Click here for more information on Coronavirus (COVID-19) and visitor restrictions.
Click here for more information on Coronavirus (COVID-19) and visitor restrictions.
Kettering Health Network (
Kettering Health Network Logo
Kettering Health Network Logo
Follow FaceBook Follow YouTube Follow Twitter Follow LinkedIn Share

A- A A+ Text Size

Breast Implant Patients at Risk for Anaplastic Large Cell Lymphoma

In North America, 550,000 women receive breast implants every year, and those with textured implants have an increased risk for developing implant-associated anaplastic large cell lymphoma (ALCL).

If you have breast implants and experience the following symptoms, you should schedule an appointment with your plastic surgeon.

  • Breast pain
  • Breast swelling
  • Breast asymmetry
  • Palpable mass

After an evaluation by your plastic surgeon, an ultrasound is generally ordered. If fluid is noted around the implant, the fluid is sent for testing. If the fluid is positive for ALCL, you will be referred to an oncologist. Stage I and II ALCL are typically treated with surgery alone, which includes removal of the implant, mass, and affected breast tissue. If ALCL is discovered in the later stages, such as stage III or IV, you may need additional treatments such as chemotherapy and radiation therapy.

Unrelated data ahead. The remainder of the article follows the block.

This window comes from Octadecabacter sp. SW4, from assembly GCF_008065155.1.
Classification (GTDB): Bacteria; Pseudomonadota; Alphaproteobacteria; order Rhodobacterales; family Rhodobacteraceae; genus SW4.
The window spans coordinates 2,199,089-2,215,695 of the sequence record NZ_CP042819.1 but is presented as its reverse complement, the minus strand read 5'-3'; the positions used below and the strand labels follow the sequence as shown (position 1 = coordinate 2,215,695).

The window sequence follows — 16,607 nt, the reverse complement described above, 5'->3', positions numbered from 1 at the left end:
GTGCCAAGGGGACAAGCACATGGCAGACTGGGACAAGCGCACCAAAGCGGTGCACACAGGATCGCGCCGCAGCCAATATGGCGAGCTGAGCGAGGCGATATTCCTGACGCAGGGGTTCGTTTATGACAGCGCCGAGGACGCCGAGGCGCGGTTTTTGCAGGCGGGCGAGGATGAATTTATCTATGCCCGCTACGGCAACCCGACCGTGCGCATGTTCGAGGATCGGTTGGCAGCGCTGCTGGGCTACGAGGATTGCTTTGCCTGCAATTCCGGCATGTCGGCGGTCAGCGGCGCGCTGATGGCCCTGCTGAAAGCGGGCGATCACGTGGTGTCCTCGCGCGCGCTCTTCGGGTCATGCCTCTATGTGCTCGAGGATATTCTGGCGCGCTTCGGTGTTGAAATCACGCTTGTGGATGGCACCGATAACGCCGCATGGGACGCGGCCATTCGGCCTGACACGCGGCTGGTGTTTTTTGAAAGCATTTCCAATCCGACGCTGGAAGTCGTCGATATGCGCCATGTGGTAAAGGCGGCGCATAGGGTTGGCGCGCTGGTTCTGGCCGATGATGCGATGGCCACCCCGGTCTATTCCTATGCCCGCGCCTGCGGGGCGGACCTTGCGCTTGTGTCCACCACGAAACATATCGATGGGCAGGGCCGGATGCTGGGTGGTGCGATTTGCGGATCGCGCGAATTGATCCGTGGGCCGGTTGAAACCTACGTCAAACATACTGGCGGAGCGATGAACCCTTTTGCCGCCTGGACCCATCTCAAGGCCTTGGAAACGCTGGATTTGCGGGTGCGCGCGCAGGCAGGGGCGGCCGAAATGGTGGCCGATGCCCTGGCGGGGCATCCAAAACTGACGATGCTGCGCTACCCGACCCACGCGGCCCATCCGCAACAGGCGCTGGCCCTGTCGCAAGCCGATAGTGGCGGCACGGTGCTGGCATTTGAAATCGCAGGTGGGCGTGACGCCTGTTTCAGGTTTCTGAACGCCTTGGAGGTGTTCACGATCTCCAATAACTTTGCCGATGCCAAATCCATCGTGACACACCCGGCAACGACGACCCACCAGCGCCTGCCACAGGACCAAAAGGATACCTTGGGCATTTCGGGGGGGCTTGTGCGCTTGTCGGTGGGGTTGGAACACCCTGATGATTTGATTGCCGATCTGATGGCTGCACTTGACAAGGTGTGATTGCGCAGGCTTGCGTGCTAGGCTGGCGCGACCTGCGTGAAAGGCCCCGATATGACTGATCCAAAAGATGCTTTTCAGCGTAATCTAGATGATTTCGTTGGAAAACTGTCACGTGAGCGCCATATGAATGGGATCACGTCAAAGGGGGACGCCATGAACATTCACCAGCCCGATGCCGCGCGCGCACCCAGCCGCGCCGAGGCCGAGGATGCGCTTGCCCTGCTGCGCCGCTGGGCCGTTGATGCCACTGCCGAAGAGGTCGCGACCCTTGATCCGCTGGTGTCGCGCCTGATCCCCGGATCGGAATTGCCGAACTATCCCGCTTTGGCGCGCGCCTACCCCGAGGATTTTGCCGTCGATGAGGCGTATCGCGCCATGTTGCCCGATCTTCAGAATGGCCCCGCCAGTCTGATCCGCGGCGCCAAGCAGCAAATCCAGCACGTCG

The prognosis for stage I and II is excellent, and the mean survival for stage III and IV is 12 years. Fortunately, in most women ALCL is detected at stage I and II. “It is important for women, including women with breast implants, to perform breast self-exams monthly and yearly checkups with their physician,” states Jaleh Eslami, MD, plastic surgeon with Kettering Physician Network.

The occurrence of ALCL is rare. There have only been 400 reported cases of ALCL since 1997, but it’s still important to understand your risk. The longer it has been since implantation, the higher the risk for ALCL, especially with textured implants. One in 35,000 women with breast implants develop ALCL by the age of 50. Women from New Zealand and Australia have the highest risk of developing ALCL. Meanwhile, women of African and Native American descent have the lowest risk.

“I strongly recommend all patients with breast implants to have regular follow-ups with their physician and complete all recommended imaging such as mammograms or ultrasounds,” says Dr. Eslami.

If you have concerns about your breast implants, visit to find a plastic surgeon.

To schedule a breast screening, call Kettering Breast Evaluation Center at 1-800-373-2160.